Candidate selection pursues three goals - build FTB for frequently traversed indexes, avoid FTB for indexes that take page splits often, build FTB for better suited indexes where we cannot build FTB for all eligible indexes due to memory constraints.
The rating of indexes is implemented such as to minimize the odds of spiky behavior (thrashing) as well as keeping unused FTB for far too long.
User control via INDEX_MEMORY_CONTROL subsystem parameter
A new system parameter INDEX_MEMORY_CONTROL is introduced to control FTB usage at the subsystem level so that the user can disable the feature completely, or enable it but define the upper limit of memory usage for FTBs. The default value is AUTO, which enables index in-memory optimization and allows storage of up to 20% of the sum of allocated buffer pools to be used for FTBs.
- INDEX_MEMORY_CONTOL= 'AUTO', then DB2 will use a minimum of 10MB or 20% of the currently allocated buffer pool storage, whichever is larger.
- INDEX_MEMORY_CONTOL= 'DISABLE', DB2 will disable the fast index traversal feature and no FTBs will be created.
- INDEX_MEMORY_CONTOL equals an integer between 10 and 200000 (10MB~200GB), then DB2 will allocate up to the size of the specified value for fast index traversal usage.
User Control via SYSINDEXCONTROL table
A new DB2 catalog table, SYSIBM.SYSINDEXCONTROL is added for users to influence the behavior at the individual index level. Users can force or disable the fast traversal feature for specific indexes, days of the week and time windows. For example, it's possible to let the system decide whether to create and use the fast traversal feature during the day, disable it at night for all week days and force it during weekends for a specific index or even index partition.
To qualify for fast index traversal, the index must be a unique index with a key size of no more than 64 bytes. Include indexes are good candidates for fast index traversal.
Function level required
By popular demand, DB2 12 moves away from conversion mode and new function mode. DB2 12 continues to support co-existing configuration with DB2 11 under DB2 12 function level 100(V12R1M100). The Fast Index Traversal is supported under DB2 12 function level 100 and enabled as a default through system parameter. In data sharing environment, the feature is only enabled for the indexes which are not GBP-dependent in function level 100. This is because the feature introduced the new type of lock, FTB p-lock to communicate the index structure modification across the data sharing members and this lock is not recognized by DB2 11 members. Once the activation of function level 500 or above is done, the feature is available for GBP-dependent indexes.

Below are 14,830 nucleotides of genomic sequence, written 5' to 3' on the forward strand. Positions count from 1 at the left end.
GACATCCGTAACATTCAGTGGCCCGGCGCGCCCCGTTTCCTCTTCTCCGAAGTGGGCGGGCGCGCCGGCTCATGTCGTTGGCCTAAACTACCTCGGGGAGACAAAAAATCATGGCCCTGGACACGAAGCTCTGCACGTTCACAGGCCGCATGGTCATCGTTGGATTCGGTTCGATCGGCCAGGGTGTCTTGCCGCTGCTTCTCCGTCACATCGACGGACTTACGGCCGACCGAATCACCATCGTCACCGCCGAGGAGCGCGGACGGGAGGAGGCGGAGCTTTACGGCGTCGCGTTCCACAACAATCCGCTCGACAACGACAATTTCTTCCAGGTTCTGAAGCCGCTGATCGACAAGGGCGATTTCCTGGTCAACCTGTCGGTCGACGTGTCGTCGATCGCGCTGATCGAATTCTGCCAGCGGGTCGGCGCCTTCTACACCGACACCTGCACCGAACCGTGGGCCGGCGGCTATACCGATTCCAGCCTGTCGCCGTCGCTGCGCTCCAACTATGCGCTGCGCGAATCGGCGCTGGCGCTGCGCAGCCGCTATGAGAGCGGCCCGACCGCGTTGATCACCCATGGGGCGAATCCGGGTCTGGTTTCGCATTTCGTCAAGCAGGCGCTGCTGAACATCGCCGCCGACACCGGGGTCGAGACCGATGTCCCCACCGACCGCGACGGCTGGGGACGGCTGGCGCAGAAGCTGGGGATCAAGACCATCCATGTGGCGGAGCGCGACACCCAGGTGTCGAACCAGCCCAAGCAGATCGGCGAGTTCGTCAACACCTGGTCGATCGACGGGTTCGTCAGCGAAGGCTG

Rebind of packages are not necessary to trigger the feature.
Performance Improvement and Monitoring
Performance improvement with index in-memory optimization depends on the access pattern, depth of index level (determined by key size and numbers of index entries), and commit frequency.
Index level and performance improvement
When we executed a loop of singleton select statements through batch jobs with infrequent commits, we observed up to a 20% reduction in CPU time. Figure 1-5 demonstrates the measured DB2 CPU time savings using indexes with different numbers of index levels. For example, when utilizing FTBs on a 5-level index, the number of index getpages per statement was reduced from 5 getpages to 1.
Figure 5. Index in memory optimization in batch select with different index level
The performance improvements with index in-memory optimization in Online Transactional Processing workloads where commits are issued more frequently demonstrate a more realistic usage. As shown in Figure 1-6, the index in-memory optimization results in a few additional percent in overall DB2 12 CPU improvement. IBM measurement indicates that Index Fast Traversal provides additional 0-4% CPU reduction in DB2 online transaction workloads.
Figure 6. DB2 12 improvement over DB2 11 with and without using index in-memory optimization
The measurement data below in Figure 7 describes more details in our IBM Relational Warehouse Workload. The transactions in this workload are mostly very short running with primary key lookups for select, insert, update or delete. As shown, the number of getpages per transaction has greatly reduced from the buffer pools assigned for indexes when we enabled Fast Index Traversal feature. Note there were no access path changes in this workload between DB2 11 and 12. The significant getpage reduction from indexes leads to the additional CPU reduction.
The upcoming Redbook, DB2 12 for z/OS Performance Topics will contain more information on performance evaluation.
Figure 7. IBM Relational Warehouse Workload with Fast Index Traversal
Monitoring Fast Index Traversal